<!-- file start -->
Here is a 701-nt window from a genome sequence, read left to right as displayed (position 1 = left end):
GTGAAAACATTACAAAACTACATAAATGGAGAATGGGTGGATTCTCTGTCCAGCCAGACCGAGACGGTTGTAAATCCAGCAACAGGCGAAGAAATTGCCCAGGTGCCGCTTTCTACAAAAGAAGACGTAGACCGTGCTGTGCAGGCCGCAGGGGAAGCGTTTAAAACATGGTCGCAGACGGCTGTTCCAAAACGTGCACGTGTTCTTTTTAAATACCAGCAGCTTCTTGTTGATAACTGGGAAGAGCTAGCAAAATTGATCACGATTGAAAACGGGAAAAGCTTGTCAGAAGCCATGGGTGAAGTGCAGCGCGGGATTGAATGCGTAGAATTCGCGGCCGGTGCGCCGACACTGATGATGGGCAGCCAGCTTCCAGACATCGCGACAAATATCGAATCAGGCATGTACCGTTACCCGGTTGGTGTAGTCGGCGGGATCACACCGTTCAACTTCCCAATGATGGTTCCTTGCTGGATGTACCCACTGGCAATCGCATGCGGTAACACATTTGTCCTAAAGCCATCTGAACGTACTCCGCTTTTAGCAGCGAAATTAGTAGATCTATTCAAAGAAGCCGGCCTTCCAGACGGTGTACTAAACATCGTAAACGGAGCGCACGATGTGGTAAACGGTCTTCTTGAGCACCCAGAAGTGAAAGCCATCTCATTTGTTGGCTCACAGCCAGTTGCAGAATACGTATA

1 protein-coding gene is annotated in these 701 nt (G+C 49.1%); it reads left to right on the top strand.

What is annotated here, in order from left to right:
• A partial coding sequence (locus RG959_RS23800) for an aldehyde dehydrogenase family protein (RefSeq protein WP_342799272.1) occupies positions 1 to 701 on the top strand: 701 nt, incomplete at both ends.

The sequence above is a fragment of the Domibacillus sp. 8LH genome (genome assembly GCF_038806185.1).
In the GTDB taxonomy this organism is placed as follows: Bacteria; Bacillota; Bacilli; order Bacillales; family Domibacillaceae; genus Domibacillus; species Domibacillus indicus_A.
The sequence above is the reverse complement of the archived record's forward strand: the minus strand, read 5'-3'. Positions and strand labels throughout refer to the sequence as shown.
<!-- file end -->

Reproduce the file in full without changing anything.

Here is a 701-nt window from a genome sequence, read left to right as displayed (position 1 = left end):
GTGAAAACATTACAAAACTACATAAATGGAGAATGGGTGGATTCTCTGTCCAGCCAGACCGAGACGGTTGTAAATCCAGCAACAGGCGAAGAAATTGCCCAGGTGCCGCTTTCTACAAAAGAAGACGTAGACCGTGCTGTGCAGGCCGCAGGGGAAGCGTTTAAAACATGGTCGCAGACGGCTGTTCCAAAACGTGCACGTGTTCTTTTTAAATACCAGCAGCTTCTTGTTGATAACTGGGAAGAGCTAGCAAAATTGATCACGATTGAAAACGGGAAAAGCTTGTCAGAAGCCATGGGTGAAGTGCAGCGCGGGATTGAATGCGTAGAATTCGCGGCCGGTGCGCCGACACTGATGATGGGCAGCCAGCTTCCAGACATCGCGACAAATATCGAATCAGGCATGTACCGTTACCCGGTTGGTGTAGTCGGCGGGATCACACCGTTCAACTTCCCAATGATGGTTCCTTGCTGGATGTACCCACTGGCAATCGCATGCGGTAACACATTTGTCCTAAAGCCATCTGAACGTACTCCGCTTTTAGCAGCGAAATTAGTAGATCTATTCAAAGAAGCCGGCCTTCCAGACGGTGTACTAAACATCGTAAACGGAGCGCACGATGTGGTAAACGGTCTTCTTGAGCACCCAGAAGTGAAAGCCATCTCATTTGTTGGCTCACAGCCAGTTGCAGAATACGTATA

1 protein-coding gene is annotated in these 701 nt (G+C 49.1%); it reads left to right on the top strand.

What is annotated here, in order from left to right:
• A partial coding sequence (locus RG959_RS23800) for an aldehyde dehydrogenase family protein (RefSeq protein WP_342799272.1) occupies positions 1 to 701 on the top strand: 701 nt, incomplete at both ends.

The sequence above is a fragment of the Domibacillus sp. 8LH genome (genome assembly GCF_038806185.1).
In the GTDB taxonomy this organism is placed as follows: Bacteria; Bacillota; Bacilli; order Bacillales; family Domibacillaceae; genus Domibacillus; species Domibacillus indicus_A.
The sequence above is the reverse complement of the archived record's forward strand: the minus strand, read 5'-3'. Positions and strand labels throughout refer to the sequence as shown.